Trek Madone 5.2: review

I love this bike.

Trek Madone 5.2 2008

The frame is beautiful (especially compared to the rather odd Lance-inspired old geometry), with wonderfully clean lines and an agressive over-sized down tube and bottom bracket. For me the finish on the OCLV carbon rivals the best in Italian styling and the performance – as you would expect from Trek – is first class. The new Ultegra SL groupset is excellent, with very smooth and accurate shifting, and is finished off perfectly with the matching gun metal Ultegra pedals.

 Ultegra SL on the Madone 5.2

The standard geometry comes with a compact groupset (the Pro version has a racier spec) and I opted for a 12-27 cassette with a view to entering mountainous sportives in the future. The only downside is I’m sometimes short on gears on decents, but the seconds I lose here are more than recovered by easier climbing. Oh and – fortunately – my carbon Bontrager bottle cages were in good nick, and do the new frame justice! Not that I’m obsessed with details or anything.

A luxuary, but the carbon Bontrager cages look great against the Onyx Carbon finished frame

A luxury, but the carbon Bontrager cages look great against the Onyx Carbon finished frame

As the Bike Radar review says, the bike really wants to go fast. The handling is fantastic and it feels safe even on the tightest of downhill sections – I’m decending faster now and with more confidence. The Ultegra brakes are also very good – not that I want to stop, but sometimes when the lights are red there is a car coming.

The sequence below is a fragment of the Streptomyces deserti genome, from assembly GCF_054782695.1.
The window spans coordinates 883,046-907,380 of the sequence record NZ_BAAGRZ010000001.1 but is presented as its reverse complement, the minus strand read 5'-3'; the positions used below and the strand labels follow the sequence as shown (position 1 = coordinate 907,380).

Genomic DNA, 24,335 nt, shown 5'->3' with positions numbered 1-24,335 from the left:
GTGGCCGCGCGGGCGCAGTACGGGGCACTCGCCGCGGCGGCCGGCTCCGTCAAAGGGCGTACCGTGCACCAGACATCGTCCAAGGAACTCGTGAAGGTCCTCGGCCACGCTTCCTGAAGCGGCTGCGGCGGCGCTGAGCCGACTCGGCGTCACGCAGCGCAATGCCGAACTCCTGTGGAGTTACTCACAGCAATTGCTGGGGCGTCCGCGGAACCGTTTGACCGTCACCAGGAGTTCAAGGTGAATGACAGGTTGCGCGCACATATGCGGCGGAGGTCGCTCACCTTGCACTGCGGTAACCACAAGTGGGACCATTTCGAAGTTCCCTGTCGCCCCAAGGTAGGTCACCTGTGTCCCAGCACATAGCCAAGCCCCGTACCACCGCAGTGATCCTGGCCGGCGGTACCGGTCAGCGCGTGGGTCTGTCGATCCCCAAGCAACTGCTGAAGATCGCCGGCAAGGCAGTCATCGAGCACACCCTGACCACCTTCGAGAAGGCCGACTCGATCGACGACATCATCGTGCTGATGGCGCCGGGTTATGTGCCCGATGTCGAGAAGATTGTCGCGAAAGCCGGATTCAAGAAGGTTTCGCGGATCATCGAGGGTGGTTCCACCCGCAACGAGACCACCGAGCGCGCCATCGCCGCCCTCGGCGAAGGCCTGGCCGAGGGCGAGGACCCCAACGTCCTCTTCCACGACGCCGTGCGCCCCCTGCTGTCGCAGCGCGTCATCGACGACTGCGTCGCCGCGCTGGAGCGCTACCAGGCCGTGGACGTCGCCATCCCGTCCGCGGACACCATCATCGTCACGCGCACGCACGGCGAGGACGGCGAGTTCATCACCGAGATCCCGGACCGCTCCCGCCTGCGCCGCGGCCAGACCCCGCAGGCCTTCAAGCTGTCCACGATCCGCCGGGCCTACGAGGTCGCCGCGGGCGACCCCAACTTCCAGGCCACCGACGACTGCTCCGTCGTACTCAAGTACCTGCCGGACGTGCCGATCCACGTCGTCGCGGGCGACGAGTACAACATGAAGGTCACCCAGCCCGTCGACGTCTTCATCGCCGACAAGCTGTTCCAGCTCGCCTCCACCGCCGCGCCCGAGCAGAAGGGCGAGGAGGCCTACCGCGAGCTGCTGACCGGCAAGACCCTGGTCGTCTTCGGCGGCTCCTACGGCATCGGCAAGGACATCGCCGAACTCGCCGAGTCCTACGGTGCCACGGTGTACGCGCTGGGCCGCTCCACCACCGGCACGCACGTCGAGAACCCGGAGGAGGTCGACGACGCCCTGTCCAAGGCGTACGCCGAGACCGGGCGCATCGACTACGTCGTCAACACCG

If I’ve got a criticism it’s that Trek could upgrade the Race Lite wheels to a better spec. Compare the Scott bikes in this price range that come with Mavic Ksyrium Equipe wheels, generally viewed as superior to the Race Lite’s. It does give room for your own upgrading though; the bike fitter said you can increase speed by as much as 2mph with better wheels. I’ll put this to the test at some point!

I bought the bike from Sigma Sport, Hampton Wick near London. Jimmy (incidentally the joint record holder for the Chiltern 100!) measured me up, plugged the figures into a computer, then designed the set up to meet my spec – all part of the service. They’ve also fixed a slight problem I had with the saddle – it wouldn’t stay horizontal initially – and serviced for free.

My advice? Buy from a specialist. Unless the price saving at a big store is significant, the poor set up/servicing will be a pain – as I found with my last bike and Evans Cycle. Shop around. I saved £500 on the 2008 pricing and £700 compared to the 2009 model (identical bar the paint job). If you’re prepared to wait, post-Christmas can be a great time with greater savings than the end of season sales.

Admittedly I haven’t ridden a vast range of other bikes, but I’ve bought into the Trek brand and technology. If it’s good for Lance Armstrong then it’s alright for me! And the Madone 5.2 is a really great bike.